While people tend to think of custody cases as battles between two biological parents of the child, a significant number of custody cases involve a more expanded family setting. Maternal and paternal grandparents often get involved in custody cases either through supporting the child’s parent, being the grandchild’s caretaker, or as actual parties in the case. Colorado law does grant certain rights to grandparents, although the United States Supreme Court in Troxel v. Granville, 530 U.S. 57 (2000), places limits on those rights.
Natural Parents Presumed to Know Best
In Troxel v. Granville the Supreme Court found that parents have certain fundamental rights in the raising of their children. For the state to intrude on those fundamental rights (by, for example, forcing the parents to allow grandparents to see the child), the state must have a compelling reason for doing so. In interpreting this opinion, Colorado courts have held that a presumption exists that the child’s natural or adopted parents act in the best interests of the child when denying grandparent visitation. Grandparents seeking visitation with their children must overcome this presumption with clear and convincing evidence to the contrary.
The Colorado Supreme Court has determined that the appropriate legal standard to be applied in grandparent visitation cases is: “(1) a presumption in favor of the parental visitation determination; (2) to rebut this presumption, a showing by grandparents through clear and convincing evidence that the parental visitation determination is not in the child’s best interests; and (3) placement of the ultimate burden on grandparents to establish by clear and convincing evidence that the visitation schedule they seek is in the best interests of the child. The court must apply this standard in grandparent visitation cases and, if it orders grandparent visitation, it must make findings of fact and conclusions of law identifying those “special factors” on which it relies.” In re Adoption of C.A., 137 P.3d 318 (Colo. 2006).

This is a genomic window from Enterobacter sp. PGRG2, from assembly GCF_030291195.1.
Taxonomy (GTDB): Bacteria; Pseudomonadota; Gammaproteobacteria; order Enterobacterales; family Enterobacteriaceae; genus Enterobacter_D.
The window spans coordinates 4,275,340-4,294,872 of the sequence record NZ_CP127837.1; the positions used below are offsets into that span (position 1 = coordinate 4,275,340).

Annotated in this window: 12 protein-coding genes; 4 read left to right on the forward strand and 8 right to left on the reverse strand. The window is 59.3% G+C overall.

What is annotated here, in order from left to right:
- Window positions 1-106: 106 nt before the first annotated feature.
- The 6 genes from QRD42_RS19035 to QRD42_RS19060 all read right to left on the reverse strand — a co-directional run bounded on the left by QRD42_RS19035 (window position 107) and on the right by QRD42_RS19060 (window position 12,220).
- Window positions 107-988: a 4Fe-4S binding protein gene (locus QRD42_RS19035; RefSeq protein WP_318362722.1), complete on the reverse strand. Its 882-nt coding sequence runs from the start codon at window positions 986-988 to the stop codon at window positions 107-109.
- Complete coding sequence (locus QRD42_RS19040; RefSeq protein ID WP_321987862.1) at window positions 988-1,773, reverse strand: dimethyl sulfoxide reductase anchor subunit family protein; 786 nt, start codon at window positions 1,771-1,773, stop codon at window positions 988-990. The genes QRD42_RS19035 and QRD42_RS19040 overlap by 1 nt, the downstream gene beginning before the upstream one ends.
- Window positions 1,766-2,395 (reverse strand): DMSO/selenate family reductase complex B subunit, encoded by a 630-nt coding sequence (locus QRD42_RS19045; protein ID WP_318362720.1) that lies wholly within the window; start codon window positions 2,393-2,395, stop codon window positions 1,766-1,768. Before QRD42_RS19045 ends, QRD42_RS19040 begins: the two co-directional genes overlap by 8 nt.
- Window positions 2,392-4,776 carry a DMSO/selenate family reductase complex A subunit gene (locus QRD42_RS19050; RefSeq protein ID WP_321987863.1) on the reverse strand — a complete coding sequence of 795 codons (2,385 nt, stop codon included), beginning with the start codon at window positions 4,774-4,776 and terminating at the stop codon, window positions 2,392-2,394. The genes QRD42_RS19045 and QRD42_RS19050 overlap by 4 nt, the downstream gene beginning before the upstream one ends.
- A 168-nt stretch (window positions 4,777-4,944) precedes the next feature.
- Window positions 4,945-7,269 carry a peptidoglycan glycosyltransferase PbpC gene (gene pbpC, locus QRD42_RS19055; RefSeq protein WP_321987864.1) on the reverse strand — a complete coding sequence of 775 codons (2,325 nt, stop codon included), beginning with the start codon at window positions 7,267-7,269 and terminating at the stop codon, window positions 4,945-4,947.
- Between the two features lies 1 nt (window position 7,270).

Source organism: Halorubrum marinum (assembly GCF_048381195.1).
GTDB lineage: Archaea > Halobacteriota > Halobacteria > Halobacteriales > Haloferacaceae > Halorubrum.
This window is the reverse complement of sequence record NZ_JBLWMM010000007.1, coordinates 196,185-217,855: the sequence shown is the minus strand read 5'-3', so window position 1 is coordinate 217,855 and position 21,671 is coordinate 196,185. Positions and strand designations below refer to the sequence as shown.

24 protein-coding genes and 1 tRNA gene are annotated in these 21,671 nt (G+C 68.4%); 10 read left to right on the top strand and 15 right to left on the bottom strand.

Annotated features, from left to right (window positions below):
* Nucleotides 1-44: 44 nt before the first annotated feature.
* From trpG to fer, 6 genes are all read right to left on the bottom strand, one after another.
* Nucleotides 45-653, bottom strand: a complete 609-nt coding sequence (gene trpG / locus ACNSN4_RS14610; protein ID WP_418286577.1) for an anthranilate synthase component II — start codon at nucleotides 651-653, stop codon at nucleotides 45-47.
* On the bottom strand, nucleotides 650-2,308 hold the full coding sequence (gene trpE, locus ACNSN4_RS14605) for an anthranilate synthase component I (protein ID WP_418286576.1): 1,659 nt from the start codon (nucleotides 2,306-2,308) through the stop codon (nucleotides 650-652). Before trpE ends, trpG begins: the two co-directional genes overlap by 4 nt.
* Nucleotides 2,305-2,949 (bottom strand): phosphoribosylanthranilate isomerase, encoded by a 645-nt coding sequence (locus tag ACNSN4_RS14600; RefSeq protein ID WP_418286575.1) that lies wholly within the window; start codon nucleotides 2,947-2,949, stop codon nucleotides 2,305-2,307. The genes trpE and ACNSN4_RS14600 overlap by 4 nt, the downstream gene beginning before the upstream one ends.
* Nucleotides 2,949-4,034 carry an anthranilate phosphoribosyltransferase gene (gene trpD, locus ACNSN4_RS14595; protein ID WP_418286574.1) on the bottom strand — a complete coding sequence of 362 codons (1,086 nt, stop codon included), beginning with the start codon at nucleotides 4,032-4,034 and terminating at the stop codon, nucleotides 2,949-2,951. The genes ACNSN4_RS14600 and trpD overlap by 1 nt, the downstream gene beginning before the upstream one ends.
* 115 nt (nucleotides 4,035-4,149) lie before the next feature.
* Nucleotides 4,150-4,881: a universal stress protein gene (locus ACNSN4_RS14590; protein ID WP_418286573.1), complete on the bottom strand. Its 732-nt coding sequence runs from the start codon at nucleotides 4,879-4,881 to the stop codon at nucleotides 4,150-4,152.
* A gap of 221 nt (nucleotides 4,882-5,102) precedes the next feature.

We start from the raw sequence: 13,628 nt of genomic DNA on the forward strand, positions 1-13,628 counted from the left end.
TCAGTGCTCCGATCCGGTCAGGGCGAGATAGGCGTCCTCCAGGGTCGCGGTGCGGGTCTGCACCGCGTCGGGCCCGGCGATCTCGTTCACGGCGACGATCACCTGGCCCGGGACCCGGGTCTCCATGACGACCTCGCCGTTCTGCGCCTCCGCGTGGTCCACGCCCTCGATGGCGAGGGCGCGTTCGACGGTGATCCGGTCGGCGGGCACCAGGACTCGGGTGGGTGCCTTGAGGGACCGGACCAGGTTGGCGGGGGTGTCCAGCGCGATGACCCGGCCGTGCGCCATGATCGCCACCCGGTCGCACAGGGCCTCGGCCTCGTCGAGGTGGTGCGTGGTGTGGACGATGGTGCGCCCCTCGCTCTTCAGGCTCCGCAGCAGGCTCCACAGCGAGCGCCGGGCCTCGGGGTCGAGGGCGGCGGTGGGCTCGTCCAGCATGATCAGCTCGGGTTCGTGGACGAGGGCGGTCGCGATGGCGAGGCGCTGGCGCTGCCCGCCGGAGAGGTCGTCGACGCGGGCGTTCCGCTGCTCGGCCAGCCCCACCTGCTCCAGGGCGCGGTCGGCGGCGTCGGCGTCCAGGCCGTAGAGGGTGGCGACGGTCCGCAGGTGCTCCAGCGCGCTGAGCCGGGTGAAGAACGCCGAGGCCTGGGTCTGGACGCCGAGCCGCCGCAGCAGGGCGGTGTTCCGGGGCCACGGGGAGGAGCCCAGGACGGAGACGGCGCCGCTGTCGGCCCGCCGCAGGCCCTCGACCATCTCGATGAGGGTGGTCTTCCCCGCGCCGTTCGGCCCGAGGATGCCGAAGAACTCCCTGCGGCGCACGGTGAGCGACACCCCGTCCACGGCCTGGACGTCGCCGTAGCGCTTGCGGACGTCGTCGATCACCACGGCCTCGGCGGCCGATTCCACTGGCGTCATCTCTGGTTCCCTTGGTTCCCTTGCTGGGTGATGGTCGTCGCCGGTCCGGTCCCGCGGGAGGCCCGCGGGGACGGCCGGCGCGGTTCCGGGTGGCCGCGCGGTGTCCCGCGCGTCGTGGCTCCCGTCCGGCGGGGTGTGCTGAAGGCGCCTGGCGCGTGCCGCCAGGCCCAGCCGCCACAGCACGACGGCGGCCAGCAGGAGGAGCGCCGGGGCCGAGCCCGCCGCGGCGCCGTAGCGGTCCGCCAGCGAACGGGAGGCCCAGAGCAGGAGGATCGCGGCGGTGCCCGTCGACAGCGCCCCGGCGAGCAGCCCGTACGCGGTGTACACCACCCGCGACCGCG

Cases involving grandparent visitation issues are often highly complex. Most often, the issue arises in high conflict divorce or custody cases. Grandparents seeking to intervene in a high conflict case have to navigate between two hostile parents, a complicated court system, and complex legal issues requiring reference to the U.S. Constitution, U.S. Supreme Court Opinions, Colorado Supreme and Appellate Court Opinions, and Colorado statutes. The experience can be overwhelming for people who find themselves caught in one of these situations, even if they have an attorney to walk them through the process.
Grandparents have the right to petition the Court for visitation with the minor child in any custody case that has already been filed. Grandparents who have been denied visitation with their grandchild cannot start a court case on their own solely for the purpose of having grandparent visitation ordered by the Court. One situation we frequently encounter is grandparents living in the same state as a custodial parent who is hostile to them seeing the child, while their own child lives in a different state, making it difficult for the grandparents to spend time with the grandchild during their child’s parenting time.